Q: If Grimoire of the Dead brings back Mikaeus, the Lunarch and Morkrut Banshee, does Mikaeus die from being 0/0 quickly enough to enable the Banshee's morbid ability?

A: No, it won't. Grimoire of the Dead puts Mikaeus and the Banshee onto the battlefield at the same time, and the Banshee checks right at that moment whether any creatures have died. Since no creatures have died yet, the ability doesn't trigger at all. The fact that Mikaeus dies shortly thereafter doesn't matter to the Banshee.

Q: Let's say I have an Unbreathing Horde and five other Zombie cards in my graveyard, and my opponent has four creature cards in his graveyard. I control no creatures, but I control a Grimoire of the Dead that has three study counters on it. If I pop the Grimoire to get a bunch of Zombies, how many +1/+1 counters does the Horde get?

A: It'll get six counters. The counters come from a replacement effect that changes how Unbreathing Horde enters the battlefield, which must be applied before Unbreathing Horde enters the battlefield. At that time, you control no Zombies, so the Horde only gets counters for the six Zombie cards that in your graveyard at that time, including the Horde itself.

Q: If I give Black Sun's Zenith flashback with Snapcaster Mage, am I allowed to cast it with an X that's greater than 0?

A: Sure! The rule that forces X to be 0 when a spell with X in its mana cost is cast for an alternative cost only applies if there is no X in the alternative cost. Since the flashback cost is the same as the mana cost, it includes X, so you can choose any X you can afford to pay for.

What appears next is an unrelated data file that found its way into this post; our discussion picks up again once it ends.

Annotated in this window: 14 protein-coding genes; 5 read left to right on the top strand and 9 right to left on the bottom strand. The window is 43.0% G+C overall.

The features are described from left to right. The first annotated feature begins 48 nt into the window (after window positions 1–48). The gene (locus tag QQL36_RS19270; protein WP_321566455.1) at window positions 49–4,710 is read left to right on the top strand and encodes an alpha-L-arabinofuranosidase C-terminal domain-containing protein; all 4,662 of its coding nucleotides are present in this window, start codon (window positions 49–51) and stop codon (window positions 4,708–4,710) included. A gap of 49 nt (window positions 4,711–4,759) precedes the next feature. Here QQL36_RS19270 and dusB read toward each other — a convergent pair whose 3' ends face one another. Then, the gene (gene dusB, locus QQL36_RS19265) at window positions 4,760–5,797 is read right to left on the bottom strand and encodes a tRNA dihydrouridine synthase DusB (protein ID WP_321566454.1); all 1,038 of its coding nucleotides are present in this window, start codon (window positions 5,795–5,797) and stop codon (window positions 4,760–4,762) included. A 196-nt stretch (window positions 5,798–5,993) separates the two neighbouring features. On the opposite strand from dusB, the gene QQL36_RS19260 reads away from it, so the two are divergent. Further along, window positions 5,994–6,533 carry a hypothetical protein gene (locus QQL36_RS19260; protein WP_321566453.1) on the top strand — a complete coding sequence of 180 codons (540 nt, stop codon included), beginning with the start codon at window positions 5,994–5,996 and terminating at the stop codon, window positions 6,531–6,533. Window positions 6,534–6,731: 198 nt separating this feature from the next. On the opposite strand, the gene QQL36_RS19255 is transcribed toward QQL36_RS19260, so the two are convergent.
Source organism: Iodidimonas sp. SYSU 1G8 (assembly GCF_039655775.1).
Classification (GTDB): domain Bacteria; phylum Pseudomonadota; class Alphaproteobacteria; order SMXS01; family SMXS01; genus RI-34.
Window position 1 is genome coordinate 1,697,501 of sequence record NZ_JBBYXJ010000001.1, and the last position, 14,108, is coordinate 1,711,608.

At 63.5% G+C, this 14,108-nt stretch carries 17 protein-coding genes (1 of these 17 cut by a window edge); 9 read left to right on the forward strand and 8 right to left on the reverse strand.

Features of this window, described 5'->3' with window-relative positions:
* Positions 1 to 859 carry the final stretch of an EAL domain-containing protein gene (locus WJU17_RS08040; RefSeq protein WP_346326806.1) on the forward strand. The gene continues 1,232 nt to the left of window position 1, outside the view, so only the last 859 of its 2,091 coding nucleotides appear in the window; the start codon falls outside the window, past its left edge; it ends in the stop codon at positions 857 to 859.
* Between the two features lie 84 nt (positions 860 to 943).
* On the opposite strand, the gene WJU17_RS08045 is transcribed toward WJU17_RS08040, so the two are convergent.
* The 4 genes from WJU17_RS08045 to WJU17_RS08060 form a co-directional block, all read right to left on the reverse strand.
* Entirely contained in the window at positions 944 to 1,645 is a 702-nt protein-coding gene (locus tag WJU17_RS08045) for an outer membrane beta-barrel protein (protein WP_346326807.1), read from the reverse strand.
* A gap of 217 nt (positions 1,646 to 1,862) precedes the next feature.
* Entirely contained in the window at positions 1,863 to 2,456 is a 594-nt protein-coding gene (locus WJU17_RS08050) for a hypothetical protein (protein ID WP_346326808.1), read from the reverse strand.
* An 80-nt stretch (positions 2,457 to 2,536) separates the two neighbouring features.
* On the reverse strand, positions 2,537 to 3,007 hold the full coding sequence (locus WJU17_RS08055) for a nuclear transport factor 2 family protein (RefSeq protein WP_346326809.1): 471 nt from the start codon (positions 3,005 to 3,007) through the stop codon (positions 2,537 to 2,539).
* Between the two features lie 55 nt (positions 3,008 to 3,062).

Q: Awesome! So, after I flashback Black Sun's Zenith, where does it go when it's done resolving?

A: Straight into exile! Casting a spell with flashback sets up a replacement effect that sends the card into exile if it tries to leave the stack for any other zone. This replacement effect kicks in when the Zenith tries to shuffle itself into its owner's library, so the Zenith gets exiled instead. Also note that you don't shuffle your library in this case:

701.16d If an effect would cause a player to shuffle one or more specific objects into a library, and a replacement or prevention effect causes all such objects to be moved to another zone instead, that library isn't shuffled.

Dis member or dat member?
I think I'll take off all de members!
Q: So, I've heard that a Force of Will that has flashback due to Snapcaster Mage can't be flashed back for its alternative cost, but Dismember can be flashed back for and 4 life. Is that true? If so, why?

A: Yes, that's true. Snapcaster Mage sets the flashback cost equal to the mana cost, and Force of Will's mana cost is . This alternative cost can't be combined with Force of Will's alternative cost, and there's only one way to pay the cost of . Dismember's mana cost, on the other hand, is , and there are three different ways to pay this mana cost: , and 2 life, or and 4 life.